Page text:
What Are Unnatural Links?

Unnatural Link BuildingThere is a lot of debate about what makes a link unnatural.  Let’s talk about a few of the things we know for sure.  Don’t shoot the messenger here, I am not saying I agree with all of this, I’m just saying it’s proven to be pretty solid information.

Google is likely to consider a link unnatural if:

Many/all/most of your links come from pages that are nothing but link pages (often called links.htm or resources.htm).  For the record, I totally agree with this one.

You have a large number of links but most of them are coming from the same few sites.  That stinks of unnatural.  If your site is truly popular, you’ll pick up more than a handful of sites linking to you. (I agree)

There is no connection between the two sites and if the anchor text has been clearly optimized, you can bet it was set up intentionally and isn’t natural.  There should be some plausible explanation for why the sites are connected.  I think this is mostly true but sometimes sites pick up links that you wouldn’t expect.  If it’s the exception and not the norm, then I think it should be OK.  The problem starts when you have too many links like this.

The site that is linking to you is low quality and doesn’t look and feel like a “regular” website (with contact info, About us etc).  I agree that links from low quality links shouldn’t count or help you but I don’t agree that they should hurt you.  It’s entirely possible that a low quality site (or many low quality sites) that don’t know better are trying to improve their site by linking to reputable sites so it’s very possible to have many low quality links that you aren’t responsible for.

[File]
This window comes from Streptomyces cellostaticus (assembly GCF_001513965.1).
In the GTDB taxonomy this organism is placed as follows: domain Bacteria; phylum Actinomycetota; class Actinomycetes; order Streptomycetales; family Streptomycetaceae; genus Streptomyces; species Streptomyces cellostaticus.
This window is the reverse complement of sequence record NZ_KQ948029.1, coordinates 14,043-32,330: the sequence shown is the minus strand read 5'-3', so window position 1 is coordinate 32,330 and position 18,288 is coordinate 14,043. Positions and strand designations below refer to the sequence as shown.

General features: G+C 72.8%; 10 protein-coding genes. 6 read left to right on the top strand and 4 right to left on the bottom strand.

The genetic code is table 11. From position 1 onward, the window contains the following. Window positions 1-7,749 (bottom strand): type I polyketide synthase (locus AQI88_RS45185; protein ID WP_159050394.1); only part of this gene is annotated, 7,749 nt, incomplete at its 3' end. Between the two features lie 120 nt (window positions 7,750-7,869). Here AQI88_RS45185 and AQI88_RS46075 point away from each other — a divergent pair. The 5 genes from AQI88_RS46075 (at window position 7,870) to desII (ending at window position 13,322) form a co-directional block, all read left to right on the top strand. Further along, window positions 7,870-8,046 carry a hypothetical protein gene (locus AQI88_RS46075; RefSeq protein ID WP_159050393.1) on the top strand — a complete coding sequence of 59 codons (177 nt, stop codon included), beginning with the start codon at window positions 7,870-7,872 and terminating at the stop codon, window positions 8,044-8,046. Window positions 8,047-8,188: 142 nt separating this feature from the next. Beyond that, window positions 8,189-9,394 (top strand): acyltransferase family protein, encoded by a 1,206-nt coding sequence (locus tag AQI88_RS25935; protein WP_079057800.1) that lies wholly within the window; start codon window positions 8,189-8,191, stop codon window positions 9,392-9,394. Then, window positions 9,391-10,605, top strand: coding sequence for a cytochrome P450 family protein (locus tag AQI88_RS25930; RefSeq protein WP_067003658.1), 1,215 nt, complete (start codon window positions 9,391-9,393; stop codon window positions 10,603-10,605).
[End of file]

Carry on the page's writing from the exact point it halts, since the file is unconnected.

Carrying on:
You’ve “over-optimized” the page and the link, Google will likely see it as unnatural.  What do I mean by over-optimized?  Let’s say the page Title tag, the page file name (keyword.htm) and the anchor text in the link match exactly, word for word and there are countless other links to the same page with the same anchor text.  That wouldn’t happen by accident and is an indicator to Google that you set up that link intentionally.

You built links too quickly (there is no precise timeline but if it were easy to legitimately get thousands of links overnight, we’d be doing it.  It isn’t easy and when it happens that fast, it’s usually an intentional manipulation (with the exception being a fabulous video or infographic that went viral and rampant due to media exposure).

You have lots of links from Blog networks or link farms (low quality sites that are nothing but a collection of links).

Linking is a grey area and is fraught with problems, imperfections and inconsistencies.  The best advice I can give is to create really high quality content and use social media to promote it and attract natural links.



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  1. Jennifer,

    Fantastic insights. Of all the blogs I’ve read, I’ve found it difficult to get clear answers. I’m impressed with how effortlessly you’ve laid out this information.

    One question – do you find that blog commenting has any positive impact on SEO? On blogs that have do follow links (such as comment luv), does commenting help at all for SEO? Of course, I’m talking about strictly legitimate comments that are primarily used to develop a relationship with the blogger. So I guess I’m just wondering if commenting has the added benefit of helping SEO on top of all the other benefits.

    Anyway, thanks for the info and I look forward to hearing from you :)